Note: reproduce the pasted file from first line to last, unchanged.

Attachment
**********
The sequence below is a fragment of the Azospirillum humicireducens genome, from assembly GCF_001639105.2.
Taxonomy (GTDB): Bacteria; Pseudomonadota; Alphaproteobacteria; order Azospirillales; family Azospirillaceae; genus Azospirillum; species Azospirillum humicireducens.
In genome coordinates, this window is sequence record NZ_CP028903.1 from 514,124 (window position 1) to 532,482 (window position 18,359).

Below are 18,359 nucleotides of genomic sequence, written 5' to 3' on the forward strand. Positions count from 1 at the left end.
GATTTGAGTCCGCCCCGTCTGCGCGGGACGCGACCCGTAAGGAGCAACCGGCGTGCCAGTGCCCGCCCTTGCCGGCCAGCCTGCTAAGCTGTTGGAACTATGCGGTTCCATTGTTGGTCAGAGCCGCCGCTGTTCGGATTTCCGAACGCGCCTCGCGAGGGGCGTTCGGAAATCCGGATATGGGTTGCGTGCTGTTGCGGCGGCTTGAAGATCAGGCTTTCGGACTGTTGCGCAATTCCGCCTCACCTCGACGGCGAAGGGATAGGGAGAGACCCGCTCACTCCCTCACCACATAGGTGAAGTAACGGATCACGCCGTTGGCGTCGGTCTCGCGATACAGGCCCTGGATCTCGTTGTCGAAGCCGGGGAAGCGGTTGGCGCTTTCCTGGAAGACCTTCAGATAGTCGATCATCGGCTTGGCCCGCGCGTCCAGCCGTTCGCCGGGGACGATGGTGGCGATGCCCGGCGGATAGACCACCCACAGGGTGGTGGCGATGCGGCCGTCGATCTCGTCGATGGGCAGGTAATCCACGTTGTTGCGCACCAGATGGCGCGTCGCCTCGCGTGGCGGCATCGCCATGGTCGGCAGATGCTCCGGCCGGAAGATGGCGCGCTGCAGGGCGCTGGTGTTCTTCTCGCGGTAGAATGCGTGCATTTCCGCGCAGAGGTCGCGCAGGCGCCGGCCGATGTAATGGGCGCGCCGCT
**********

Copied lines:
The sequence below is a fragment of the Azospirillum humicireducens genome, from assembly GCF_001639105.2.
Taxonomy (GTDB): Bacteria; Pseudomonadota; Alphaproteobacteria; order Azospirillales; family Azospirillaceae; genus Azospirillum; species Azospirillum humicireducens.
In genome coordinates, this window is sequence record NZ_CP028903.1 from 514,124 (window position 1) to 532,482 (window position 18,359).

Below are 18,359 nucleotides of genomic sequence, written 5' to 3' on the forward strand. Positions count from 1 at the left end.
GATTTGAGTCCGCCCCGTCTGCGCGGGACGCGACCCGTAAGGAGCAACCGGCGTGCCAGTGCCCGCCCTTGCCGGCCAGCCTGCTAAGCTGTTGGAACTATGCGGTTCCATTGTTGGTCAGAGCCGCCGCTGTTCGGATTTCCGAACGCGCCTCGCGAGGGGCGTTCGGAAATCCGGATATGGGTTGCGTGCTGTTGCGGCGGCTTGAAGATCAGGCTTTCGGACTGTTGCGCAATTCCGCCTCACCTCGACGGCGAAGGGATAGGGAGAGACCCGCTCACTCCCTCACCACATAGGTGAAGTAACGGATCACGCCGTTGGCGTCGGTCTCGCGATACAGGCCCTGGATCTCGTTGTCGAAGCCGGGGAAGCGGTTGGCGCTTTCCTGGAAGACCTTCAGATAGTCGATCATCGGCTTGGCCCGCGCGTCCAGCCGTTCGCCGGGGACGATGGTGGCGATGCCCGGCGGATAGACCACCCACAGGGTGGTGGCGATGCGGCCGTCGATCTCGTCGATGGGCAGGTAATCCACGTTGTTGCGCACCAGATGGCGCGTCGCCTCGCGTGGCGGCATCGCCATGGTCGGCAGATGCTCCGGCCGGAAGATGGCGCGCTGCAGGGCGCTGGTGTTCTTCTCGCGGTAGAATGCGTGCATTTCCGCGCAGAGGTCGCGCAGGCGCCGGCCGATGTAATGGGCGCGCCGCT